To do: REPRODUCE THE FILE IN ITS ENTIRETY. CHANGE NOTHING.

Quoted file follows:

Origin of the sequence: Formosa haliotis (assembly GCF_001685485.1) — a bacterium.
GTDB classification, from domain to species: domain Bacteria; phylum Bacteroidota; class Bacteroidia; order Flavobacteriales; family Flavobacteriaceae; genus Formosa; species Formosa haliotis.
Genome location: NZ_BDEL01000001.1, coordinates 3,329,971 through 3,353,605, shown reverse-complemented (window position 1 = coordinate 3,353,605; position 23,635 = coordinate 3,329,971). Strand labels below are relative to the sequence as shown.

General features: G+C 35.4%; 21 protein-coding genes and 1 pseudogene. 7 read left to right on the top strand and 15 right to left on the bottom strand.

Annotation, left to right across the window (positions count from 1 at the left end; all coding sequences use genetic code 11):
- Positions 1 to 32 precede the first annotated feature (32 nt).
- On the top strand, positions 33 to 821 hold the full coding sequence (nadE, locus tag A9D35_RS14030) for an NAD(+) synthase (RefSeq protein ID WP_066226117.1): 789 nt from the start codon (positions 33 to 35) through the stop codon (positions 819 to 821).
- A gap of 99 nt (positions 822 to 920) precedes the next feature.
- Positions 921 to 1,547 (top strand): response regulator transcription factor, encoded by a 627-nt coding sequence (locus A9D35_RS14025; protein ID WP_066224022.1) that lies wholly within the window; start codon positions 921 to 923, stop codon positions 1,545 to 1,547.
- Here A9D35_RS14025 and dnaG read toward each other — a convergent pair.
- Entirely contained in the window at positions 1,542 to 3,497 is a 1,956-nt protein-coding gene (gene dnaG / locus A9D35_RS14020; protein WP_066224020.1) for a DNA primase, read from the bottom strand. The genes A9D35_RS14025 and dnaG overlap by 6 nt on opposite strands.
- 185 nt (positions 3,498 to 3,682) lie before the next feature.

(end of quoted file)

Origin of the sequence: Formosa haliotis (assembly GCF_001685485.1) — a bacterium.
GTDB classification, from domain to species: domain Bacteria; phylum Bacteroidota; class Bacteroidia; order Flavobacteriales; family Flavobacteriaceae; genus Formosa; species Formosa haliotis.
Genome location: NZ_BDEL01000001.1, coordinates 3,329,971 through 3,353,605, shown reverse-complemented (window position 1 = coordinate 3,353,605; position 23,635 = coordinate 3,329,971). Strand labels below are relative to the sequence as shown.

General features: G+C 35.4%; 21 protein-coding genes and 1 pseudogene. 7 read left to right on the top strand and 15 right to left on the bottom strand.

Annotation, left to right across the window (positions count from 1 at the left end; all coding sequences use genetic code 11):
- Positions 1 to 32 precede the first annotated feature (32 nt).
- On the top strand, positions 33 to 821 hold the full coding sequence (nadE, locus tag A9D35_RS14030) for an NAD(+) synthase (RefSeq protein ID WP_066226117.1): 789 nt from the start codon (positions 33 to 35) through the stop codon (positions 819 to 821).
- A gap of 99 nt (positions 822 to 920) precedes the next feature.
- Positions 921 to 1,547 (top strand): response regulator transcription factor, encoded by a 627-nt coding sequence (locus A9D35_RS14025; protein ID WP_066224022.1) that lies wholly within the window; start codon positions 921 to 923, stop codon positions 1,545 to 1,547.
- Here A9D35_RS14025 and dnaG read toward each other — a convergent pair.
- Entirely contained in the window at positions 1,542 to 3,497 is a 1,956-nt protein-coding gene (gene dnaG / locus A9D35_RS14020; protein WP_066224020.1) for a DNA primase, read from the bottom strand. The genes A9D35_RS14025 and dnaG overlap by 6 nt on opposite strands.
- 185 nt (positions 3,498 to 3,682) lie before the next feature.